A girl I’ve never met inspired my interest in helping people with eating disorders. I don’t know what looks like or her last name, but I do know her story. Back in 2014, battling my first episode of depression, I came across a general mental health emotional support website. It was there that I gave and received support. I became a volunteer “listener” during this time, which entailed basically providing a virtual ear and directing people to various resources as needed. I don’t remember exactly when I met her, but I met Rebecca, who would soon become a close online friend.
I don’t recall exactly when I found out, but I learned that Rebecca struggled with the eating disorders of Anorexia Nervosa and Bulimia Nervosa. She lived in Michigan, a state that even today lacks the
resources that some individuals with eating disorders require like residential treatment centers. Rebecca was looking for further treatment, but there were further problems that prevented her from doing so.
Medicaid, the state insurance program designed for the poor, was her only insurance. To date, only a handful of residential treatment centers within the United States accept Medicaid. For people like
Rebecca, Medicaid typically only covers inpatient medical stabilization treatment and outpatient therapy. This leaves people with an inability to access higher levels of care or leaves already
impoverished people with the financial burden of paying for treatment themselves.
It’s not uncommon for people to have to apply for funds needed to finance treatment. Scholarships exist, but they require going through an application process that people may not be accepted for. Eating disorders are the deadliest form of psychiatric illnesses in the country., yet they are often misunderstood by many. They are not choices and an individual with an eating disorder cannot “just eat”. This is a mistake I made early on in my friendship with Rebecca. I believed that she and others were being stubborn in their refusal to eat. I learned that trying to pressure Rebecca into eating had the opposite effect, it made it harder for her to eat.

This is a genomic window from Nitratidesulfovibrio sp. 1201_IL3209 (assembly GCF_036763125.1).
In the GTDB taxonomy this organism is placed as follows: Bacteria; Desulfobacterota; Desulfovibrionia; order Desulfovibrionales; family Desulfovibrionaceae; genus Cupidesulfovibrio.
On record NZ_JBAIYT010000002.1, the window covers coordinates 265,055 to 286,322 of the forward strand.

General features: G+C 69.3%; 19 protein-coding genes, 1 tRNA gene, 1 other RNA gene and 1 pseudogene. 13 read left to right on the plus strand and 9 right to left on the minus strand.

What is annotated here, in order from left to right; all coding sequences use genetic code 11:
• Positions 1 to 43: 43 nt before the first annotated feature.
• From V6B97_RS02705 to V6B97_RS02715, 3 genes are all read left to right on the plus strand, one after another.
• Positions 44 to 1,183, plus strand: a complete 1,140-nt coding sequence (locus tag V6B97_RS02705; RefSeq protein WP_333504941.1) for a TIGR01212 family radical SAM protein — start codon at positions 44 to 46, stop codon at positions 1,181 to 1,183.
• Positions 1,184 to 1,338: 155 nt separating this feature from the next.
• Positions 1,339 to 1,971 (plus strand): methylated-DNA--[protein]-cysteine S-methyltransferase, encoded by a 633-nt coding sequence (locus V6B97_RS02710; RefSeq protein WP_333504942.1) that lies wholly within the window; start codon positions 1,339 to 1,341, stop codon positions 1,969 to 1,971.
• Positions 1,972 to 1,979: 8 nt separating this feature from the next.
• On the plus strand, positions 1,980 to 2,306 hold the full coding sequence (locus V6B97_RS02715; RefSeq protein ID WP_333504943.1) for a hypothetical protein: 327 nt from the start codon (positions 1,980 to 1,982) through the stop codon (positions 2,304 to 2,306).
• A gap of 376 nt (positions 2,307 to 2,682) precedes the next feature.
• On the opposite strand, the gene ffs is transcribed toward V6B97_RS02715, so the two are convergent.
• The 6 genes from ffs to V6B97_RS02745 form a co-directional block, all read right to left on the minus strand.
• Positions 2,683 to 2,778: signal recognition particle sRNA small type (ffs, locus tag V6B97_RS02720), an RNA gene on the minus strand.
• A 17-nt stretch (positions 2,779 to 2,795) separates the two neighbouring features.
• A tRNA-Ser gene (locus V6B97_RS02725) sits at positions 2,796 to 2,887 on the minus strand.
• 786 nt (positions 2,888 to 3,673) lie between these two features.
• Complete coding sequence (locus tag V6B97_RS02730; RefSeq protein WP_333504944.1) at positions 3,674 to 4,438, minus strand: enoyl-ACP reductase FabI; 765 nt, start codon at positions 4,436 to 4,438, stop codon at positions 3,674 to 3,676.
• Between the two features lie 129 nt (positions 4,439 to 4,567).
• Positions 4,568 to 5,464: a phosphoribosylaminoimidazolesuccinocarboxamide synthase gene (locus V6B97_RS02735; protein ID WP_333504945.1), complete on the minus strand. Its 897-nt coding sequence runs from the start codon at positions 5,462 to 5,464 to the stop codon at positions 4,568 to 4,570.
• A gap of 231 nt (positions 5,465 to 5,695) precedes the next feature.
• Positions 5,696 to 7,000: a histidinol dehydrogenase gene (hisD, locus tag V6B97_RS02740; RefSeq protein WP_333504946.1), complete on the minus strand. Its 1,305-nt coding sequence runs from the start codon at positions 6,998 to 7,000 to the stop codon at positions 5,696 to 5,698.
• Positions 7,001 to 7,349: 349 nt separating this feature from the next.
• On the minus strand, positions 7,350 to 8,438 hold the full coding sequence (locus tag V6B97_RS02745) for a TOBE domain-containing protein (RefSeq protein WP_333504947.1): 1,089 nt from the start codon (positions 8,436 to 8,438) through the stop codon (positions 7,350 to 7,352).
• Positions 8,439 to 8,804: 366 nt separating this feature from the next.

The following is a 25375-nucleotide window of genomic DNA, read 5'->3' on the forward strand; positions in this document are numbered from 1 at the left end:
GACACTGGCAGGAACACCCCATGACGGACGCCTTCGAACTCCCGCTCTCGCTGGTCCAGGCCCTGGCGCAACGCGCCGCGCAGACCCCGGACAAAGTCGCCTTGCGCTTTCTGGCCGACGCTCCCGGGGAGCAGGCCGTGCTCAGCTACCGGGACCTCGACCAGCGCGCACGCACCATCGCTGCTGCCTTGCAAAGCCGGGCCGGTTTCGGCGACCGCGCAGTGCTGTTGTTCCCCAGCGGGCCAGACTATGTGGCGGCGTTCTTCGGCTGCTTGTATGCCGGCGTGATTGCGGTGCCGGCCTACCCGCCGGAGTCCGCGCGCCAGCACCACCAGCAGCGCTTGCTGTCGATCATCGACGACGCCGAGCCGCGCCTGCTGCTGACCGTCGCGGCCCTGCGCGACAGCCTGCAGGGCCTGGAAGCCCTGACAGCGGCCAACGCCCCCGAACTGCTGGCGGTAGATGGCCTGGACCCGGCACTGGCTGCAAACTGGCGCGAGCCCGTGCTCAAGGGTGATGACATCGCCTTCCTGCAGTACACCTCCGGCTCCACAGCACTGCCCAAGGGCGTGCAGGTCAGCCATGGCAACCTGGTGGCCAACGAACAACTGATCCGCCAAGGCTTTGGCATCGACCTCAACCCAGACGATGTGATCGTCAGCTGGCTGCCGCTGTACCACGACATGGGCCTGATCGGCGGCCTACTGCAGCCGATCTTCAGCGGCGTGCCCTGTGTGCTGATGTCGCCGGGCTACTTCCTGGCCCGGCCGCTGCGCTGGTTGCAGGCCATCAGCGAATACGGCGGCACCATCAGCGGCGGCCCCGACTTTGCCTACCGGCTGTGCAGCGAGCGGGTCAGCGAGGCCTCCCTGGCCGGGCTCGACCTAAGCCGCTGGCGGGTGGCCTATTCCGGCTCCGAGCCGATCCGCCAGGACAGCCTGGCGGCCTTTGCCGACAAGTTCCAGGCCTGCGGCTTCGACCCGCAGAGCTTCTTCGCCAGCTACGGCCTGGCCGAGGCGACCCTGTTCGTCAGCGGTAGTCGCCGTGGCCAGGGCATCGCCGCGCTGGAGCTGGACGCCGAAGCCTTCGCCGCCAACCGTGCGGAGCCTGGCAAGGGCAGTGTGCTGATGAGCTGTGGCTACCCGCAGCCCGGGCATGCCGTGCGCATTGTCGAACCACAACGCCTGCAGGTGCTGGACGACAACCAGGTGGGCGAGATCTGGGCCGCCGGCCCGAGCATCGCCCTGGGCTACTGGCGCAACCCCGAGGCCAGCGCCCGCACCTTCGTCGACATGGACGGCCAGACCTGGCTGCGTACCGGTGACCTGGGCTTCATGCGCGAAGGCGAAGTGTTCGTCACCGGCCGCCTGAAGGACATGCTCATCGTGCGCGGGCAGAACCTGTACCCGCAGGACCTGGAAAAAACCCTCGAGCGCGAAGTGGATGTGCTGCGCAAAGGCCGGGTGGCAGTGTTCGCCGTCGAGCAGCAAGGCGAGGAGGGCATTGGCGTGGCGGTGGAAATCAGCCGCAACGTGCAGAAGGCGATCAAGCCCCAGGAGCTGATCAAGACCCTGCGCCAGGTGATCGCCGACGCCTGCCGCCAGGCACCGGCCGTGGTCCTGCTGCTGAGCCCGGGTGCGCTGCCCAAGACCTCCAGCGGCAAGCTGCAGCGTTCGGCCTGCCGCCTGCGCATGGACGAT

Later in our relationship, I discovered what the inner “voice” of an eating disorder was like. In Rebecca’s case, it meant her saying things that were unlike anything I’d ever seen. This “voice” would tell me that she needed to lose weight and self-destruct; that she was fat and needed to not eat. It was almost like talking to someone else entirely, a separate personality. As I identified warning signs that the “voice” was beginning to take over, I had to be firm. Giving in to it would cause Rebecca to be worse, I could tell how her thoughts would become darker and more disordered. I didn’t like doing it, but it was at least one way that I could help her at least in the moment.
Finding ways to help her became challenging and I wanted to help more. One day, when Rebecca mentioned feeling that she needed a higher level of care (residential treatment) I came across the website of a well-known eating disorder helpline. I offered to reach for her to see if they could help and she agreed. About a week later, I received an email with what they had found for residential treatment centers.
Optimistic, I opened the email and discovered that they didn’t find any in Michigan. The closest option was in Wisconsin. The email also included information on other options to obtain treatment that
were either free or low-cost. I relayed the information to Rebecca, who was devastated to learn that she would have to leave the state to get treatment and that there weren’t any other options to help access treatment either. She, like many others, was stuck without access to the care to save her life.
The current rates are recovery for people with eating disorders are split into thirds. Twenty percent will die either from medical complications or suicide. The other twenty percent will get somewhat better, but even with treatment will remain chronically ill with their eating disorders and sixty percent will fully recover. I do not know which category Rebecca belongs to, a part of the story that doesn’t have an ending. I left the website we chatted on to volunteer elsewhere. When I returned to the site to check on her, all of our conversations and her username were gone. I do not know her email address, phone number, or social media profile.
The lack of closure sticks with me to this day. It does seem in a way to describe recovery from an eating disorder, a topic of hot debate among professionals. Some professionals and individuals with
eating disorders describe themselves or clients as “recovering”, as in recovering anorexic, for example. Others prefer the term "recovered” to note that an eating disorder no longer affects them.
Relapse is another unfortunate aspect of an eating disorder or any type of major psychiatric illness really, it means that recovery is not achieved yet and the journey isn’t complete. It typically occurs when one experiences a major change in their life, like going away to college or becoming a parent. The eating disorder and its symptoms resurface and attempt to regain control.
Control is another aspect of an eating disorder and a part of my story. Eating disorders can be a conscious or unconscious attempt to gain control of an otherwise out-of-control situation. They are a
way to cope. Later, in 2017, I would find my own way to cope with the uncertainty of what happened to my friend. I would reach out to the eating disorder helpline again, but this time was different. This time, I would be reaching out to volunteer in honor of Rebecca in order to learn more about eating disorders and how to help. I learned about the work involved in finding treatment and support groups; the inspiration for this site.